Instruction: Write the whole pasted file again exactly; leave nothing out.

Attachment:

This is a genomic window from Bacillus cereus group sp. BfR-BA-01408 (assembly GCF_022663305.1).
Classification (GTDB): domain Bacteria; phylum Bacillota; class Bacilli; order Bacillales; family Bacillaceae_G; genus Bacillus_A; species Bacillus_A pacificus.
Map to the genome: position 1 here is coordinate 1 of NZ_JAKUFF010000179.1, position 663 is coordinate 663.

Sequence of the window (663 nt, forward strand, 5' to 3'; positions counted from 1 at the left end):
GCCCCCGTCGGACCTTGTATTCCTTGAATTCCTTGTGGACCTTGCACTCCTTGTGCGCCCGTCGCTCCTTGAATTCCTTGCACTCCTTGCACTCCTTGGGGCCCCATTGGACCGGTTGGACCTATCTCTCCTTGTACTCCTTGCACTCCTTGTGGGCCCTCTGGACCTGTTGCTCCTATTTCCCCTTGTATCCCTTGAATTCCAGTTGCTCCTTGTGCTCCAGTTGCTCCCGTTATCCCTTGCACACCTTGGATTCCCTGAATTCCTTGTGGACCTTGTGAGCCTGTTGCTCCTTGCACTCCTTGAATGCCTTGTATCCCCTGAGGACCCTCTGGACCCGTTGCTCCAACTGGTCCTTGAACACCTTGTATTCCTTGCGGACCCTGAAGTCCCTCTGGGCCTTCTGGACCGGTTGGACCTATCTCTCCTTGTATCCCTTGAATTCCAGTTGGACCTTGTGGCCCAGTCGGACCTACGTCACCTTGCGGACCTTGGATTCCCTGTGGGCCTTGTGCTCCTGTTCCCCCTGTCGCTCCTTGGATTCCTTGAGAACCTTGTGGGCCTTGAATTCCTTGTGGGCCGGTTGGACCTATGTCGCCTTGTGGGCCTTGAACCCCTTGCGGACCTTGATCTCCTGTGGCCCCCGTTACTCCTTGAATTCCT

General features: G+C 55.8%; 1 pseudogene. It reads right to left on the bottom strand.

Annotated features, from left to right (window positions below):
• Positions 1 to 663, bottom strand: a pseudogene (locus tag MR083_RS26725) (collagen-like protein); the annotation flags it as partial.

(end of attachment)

This is a genomic window from Bacillus cereus group sp. BfR-BA-01408 (assembly GCF_022663305.1).
Classification (GTDB): domain Bacteria; phylum Bacillota; class Bacilli; order Bacillales; family Bacillaceae_G; genus Bacillus_A; species Bacillus_A pacificus.
Map to the genome: position 1 here is coordinate 1 of NZ_JAKUFF010000179.1, position 663 is coordinate 663.

Sequence of the window (663 nt, forward strand, 5' to 3'; positions counted from 1 at the left end):
GCCCCCGTCGGACCTTGTATTCCTTGAATTCCTTGTGGACCTTGCACTCCTTGTGCGCCCGTCGCTCCTTGAATTCCTTGCACTCCTTGCACTCCTTGGGGCCCCATTGGACCGGTTGGACCTATCTCTCCTTGTACTCCTTGCACTCCTTGTGGGCCCTCTGGACCTGTTGCTCCTATTTCCCCTTGTATCCCTTGAATTCCAGTTGCTCCTTGTGCTCCAGTTGCTCCCGTTATCCCTTGCACACCTTGGATTCCCTGAATTCCTTGTGGACCTTGTGAGCCTGTTGCTCCTTGCACTCCTTGAATGCCTTGTATCCCCTGAGGACCCTCTGGACCCGTTGCTCCAACTGGTCCTTGAACACCTTGTATTCCTTGCGGACCCTGAAGTCCCTCTGGGCCTTCTGGACCGGTTGGACCTATCTCTCCTTGTATCCCTTGAATTCCAGTTGGACCTTGTGGCCCAGTCGGACCTACGTCACCTTGCGGACCTTGGATTCCCTGTGGGCCTTGTGCTCCTGTTCCCCCTGTCGCTCCTTGGATTCCTTGAGAACCTTGTGGGCCTTGAATTCCTTGTGGGCCGGTTGGACCTATGTCGCCTTGTGGGCCTTGAACCCCTTGCGGACCTTGATCTCCTGTGGCCCCCGTTACTCCTTGAATTCCT

General features: G+C 55.8%; 1 pseudogene. It reads right to left on the bottom strand.

Annotated features, from left to right (window positions below):
• Positions 1 to 663, bottom strand: a pseudogene (locus tag MR083_RS26725) (collagen-like protein); the annotation flags it as partial.